“King Arthur: Legend of the Sword” lumbers on for more than two hours, weighed down with oversized elephants and excessively populated action sequences. 1.5 stars out of 4.

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Did the world need another King Arthur movie? Specifically, did the world need this King Arthur movie? Directed by Guy Ritchie, with none of the wit displayed in “Sherlock Holmes” and “The Man from U.N.C.L.E.,” “King Arthur: Legend of the Sword” lumbers on for more than two hours, weighed down with oversized elephants, excessively populated action sequences, and weirdly sudden occurrence of slow motion, as if the film is yawning. As well it might.

Charlie Hunnam — dressed in white, presumably so we can spot him in those crowd scenes — plays young Arthur, who grows up in a brothel (nearly every woman in this movie is either a prostitute or a murder victim) before pulling that legendary sword from the stone. He then runs afoul of his villainous uncle Vortigern (Jude Law, whose talents are wasted here), who likes to spend time skulking in an underground cavelike lagoon where I kept hoping the Phantom of the Opera might turn up.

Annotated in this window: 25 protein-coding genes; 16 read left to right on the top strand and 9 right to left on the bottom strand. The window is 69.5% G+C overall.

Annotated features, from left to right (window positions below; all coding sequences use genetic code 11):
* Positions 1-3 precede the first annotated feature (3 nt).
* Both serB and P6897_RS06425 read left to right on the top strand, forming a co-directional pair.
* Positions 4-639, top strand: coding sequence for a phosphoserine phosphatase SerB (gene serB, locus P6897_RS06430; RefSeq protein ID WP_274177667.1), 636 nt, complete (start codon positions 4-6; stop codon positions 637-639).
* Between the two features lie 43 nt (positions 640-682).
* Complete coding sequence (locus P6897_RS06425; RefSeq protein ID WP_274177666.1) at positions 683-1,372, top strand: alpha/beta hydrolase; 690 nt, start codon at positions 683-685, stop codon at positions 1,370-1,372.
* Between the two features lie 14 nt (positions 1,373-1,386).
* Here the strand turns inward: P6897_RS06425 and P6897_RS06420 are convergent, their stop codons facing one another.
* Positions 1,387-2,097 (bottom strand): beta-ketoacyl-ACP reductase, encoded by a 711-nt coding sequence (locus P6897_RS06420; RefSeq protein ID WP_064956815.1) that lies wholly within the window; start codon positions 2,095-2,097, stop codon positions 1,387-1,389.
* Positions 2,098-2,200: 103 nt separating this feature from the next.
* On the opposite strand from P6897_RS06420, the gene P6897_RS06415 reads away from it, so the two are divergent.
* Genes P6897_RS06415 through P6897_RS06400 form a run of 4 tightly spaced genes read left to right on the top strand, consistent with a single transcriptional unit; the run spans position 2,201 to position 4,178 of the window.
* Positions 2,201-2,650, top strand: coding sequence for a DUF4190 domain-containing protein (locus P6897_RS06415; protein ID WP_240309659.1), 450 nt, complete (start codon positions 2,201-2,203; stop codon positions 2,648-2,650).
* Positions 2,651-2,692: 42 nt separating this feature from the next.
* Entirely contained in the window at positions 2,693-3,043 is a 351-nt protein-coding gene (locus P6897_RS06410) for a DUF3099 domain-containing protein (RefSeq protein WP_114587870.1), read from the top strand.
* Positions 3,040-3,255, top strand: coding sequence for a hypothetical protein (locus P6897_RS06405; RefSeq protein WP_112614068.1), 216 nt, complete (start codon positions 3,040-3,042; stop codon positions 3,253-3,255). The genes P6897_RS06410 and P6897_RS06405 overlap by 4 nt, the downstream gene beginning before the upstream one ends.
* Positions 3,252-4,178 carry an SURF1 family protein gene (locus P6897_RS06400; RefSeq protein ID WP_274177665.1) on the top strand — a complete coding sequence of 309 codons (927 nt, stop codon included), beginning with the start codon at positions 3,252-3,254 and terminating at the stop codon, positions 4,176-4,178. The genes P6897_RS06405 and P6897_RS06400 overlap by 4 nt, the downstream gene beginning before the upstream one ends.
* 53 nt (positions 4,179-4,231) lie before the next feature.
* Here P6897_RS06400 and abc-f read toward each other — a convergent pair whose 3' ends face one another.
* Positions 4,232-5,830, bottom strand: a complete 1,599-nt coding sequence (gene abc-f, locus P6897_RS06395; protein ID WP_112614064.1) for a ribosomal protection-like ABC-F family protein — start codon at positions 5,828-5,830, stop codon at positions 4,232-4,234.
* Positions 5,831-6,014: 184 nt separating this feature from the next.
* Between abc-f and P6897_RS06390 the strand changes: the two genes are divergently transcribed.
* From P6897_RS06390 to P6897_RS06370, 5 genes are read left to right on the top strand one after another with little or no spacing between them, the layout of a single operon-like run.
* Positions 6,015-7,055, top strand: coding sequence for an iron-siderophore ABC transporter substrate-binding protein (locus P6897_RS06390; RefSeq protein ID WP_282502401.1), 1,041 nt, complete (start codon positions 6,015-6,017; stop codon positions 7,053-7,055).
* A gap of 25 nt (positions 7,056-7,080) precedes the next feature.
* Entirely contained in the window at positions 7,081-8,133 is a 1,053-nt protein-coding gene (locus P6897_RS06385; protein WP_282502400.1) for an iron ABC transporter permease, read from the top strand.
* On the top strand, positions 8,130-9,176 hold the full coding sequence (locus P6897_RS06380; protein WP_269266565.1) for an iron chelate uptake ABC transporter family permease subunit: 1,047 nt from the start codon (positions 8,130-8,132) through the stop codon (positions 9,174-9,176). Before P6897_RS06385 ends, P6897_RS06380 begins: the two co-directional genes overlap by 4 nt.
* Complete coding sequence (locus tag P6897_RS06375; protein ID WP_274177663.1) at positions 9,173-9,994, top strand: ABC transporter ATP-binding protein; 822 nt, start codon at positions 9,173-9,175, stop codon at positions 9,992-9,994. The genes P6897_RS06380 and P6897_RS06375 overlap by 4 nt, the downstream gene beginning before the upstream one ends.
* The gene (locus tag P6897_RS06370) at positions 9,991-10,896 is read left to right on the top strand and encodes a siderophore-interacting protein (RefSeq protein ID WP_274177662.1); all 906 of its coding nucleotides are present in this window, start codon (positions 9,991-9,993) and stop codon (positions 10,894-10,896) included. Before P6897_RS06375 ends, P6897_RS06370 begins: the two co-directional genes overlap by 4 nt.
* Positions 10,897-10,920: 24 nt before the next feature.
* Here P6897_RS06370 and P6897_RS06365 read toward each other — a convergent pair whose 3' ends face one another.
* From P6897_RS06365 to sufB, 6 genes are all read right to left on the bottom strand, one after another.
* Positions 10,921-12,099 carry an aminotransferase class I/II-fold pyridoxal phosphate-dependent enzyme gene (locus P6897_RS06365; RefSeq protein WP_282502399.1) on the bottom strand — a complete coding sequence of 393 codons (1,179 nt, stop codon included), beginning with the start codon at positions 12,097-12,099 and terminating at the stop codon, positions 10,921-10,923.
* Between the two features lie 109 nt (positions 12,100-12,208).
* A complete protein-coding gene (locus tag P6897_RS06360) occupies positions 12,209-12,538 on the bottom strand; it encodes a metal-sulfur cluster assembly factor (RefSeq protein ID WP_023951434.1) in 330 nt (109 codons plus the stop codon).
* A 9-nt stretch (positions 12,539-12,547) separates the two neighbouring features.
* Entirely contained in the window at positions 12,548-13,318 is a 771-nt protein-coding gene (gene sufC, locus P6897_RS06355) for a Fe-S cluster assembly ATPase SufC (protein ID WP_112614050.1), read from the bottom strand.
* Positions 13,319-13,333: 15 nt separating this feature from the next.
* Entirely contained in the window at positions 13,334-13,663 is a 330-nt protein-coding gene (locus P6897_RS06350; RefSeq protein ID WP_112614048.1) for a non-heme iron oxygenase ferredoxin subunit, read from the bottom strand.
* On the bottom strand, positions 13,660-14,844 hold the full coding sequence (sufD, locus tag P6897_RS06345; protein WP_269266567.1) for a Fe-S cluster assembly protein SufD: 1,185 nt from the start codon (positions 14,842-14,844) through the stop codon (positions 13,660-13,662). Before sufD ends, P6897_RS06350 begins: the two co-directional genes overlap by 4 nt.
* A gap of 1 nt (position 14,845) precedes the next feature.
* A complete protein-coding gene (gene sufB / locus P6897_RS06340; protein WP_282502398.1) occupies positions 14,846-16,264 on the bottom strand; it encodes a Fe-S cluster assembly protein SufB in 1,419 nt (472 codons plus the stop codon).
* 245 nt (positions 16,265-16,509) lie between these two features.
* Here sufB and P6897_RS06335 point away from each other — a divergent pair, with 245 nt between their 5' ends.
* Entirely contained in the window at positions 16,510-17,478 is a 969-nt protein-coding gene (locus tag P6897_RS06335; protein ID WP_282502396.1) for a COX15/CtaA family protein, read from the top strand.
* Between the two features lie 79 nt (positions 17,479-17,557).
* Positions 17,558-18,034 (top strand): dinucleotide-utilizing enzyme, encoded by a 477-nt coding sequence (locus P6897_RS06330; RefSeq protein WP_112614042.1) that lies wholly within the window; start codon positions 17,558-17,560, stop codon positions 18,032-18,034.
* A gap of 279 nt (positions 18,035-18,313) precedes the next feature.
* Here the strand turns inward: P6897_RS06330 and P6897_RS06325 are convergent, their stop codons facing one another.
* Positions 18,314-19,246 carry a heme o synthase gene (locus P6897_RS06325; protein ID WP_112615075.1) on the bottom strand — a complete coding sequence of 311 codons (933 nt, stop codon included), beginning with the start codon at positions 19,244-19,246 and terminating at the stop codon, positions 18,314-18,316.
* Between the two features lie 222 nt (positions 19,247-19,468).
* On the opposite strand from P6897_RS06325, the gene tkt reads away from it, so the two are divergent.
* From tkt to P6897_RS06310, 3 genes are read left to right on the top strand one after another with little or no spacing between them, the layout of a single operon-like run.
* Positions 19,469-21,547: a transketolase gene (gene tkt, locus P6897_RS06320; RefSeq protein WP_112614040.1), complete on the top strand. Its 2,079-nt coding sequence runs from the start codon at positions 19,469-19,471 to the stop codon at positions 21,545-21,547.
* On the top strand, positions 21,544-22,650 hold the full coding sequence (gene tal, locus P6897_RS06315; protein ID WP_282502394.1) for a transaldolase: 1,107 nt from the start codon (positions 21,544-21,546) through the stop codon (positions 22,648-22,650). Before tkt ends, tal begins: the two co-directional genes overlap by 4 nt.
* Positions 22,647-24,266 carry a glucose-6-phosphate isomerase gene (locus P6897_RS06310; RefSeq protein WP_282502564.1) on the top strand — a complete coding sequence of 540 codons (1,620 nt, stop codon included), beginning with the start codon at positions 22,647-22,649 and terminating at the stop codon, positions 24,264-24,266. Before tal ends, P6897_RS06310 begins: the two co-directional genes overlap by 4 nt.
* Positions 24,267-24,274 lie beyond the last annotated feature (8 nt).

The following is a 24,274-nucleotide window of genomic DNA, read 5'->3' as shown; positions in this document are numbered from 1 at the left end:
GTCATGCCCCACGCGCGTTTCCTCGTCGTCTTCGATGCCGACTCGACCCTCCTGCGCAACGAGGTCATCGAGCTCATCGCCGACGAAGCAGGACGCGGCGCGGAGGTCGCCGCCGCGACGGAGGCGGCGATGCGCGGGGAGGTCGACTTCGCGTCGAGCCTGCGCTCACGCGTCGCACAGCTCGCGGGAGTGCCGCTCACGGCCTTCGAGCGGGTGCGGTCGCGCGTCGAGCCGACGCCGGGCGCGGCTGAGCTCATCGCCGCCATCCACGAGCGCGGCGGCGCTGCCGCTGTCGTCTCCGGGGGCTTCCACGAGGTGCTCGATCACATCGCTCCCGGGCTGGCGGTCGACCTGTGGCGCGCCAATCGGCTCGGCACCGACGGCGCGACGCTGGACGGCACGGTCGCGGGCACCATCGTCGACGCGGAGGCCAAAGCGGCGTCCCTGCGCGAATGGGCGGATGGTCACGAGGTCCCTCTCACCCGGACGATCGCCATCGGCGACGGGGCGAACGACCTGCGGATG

Movie Review ★½  

‘King Arthur: Legend of the Sword,’ with Charlie Hunnam, Jude Law, Astrid Berges-Frisbey, Djimon Hounsou, Aidan Gillen, Eric Bana. Directed by Guy Ritchie, from a screenplay by Joby Harold, Ritchie and Lionel Wigram. 126 minutes. Rated PG-13 for sequences of violence and action, some suggestive content and brief strong language. Several theaters.

Explosions, ear-slicing, snake-wrangling and chaotic battles ensue, rendered in unnecessary 3D and, ultimately, entirely forgettable. Did I actually see “King Arthur” the other night? Or was it all just a very loud dream?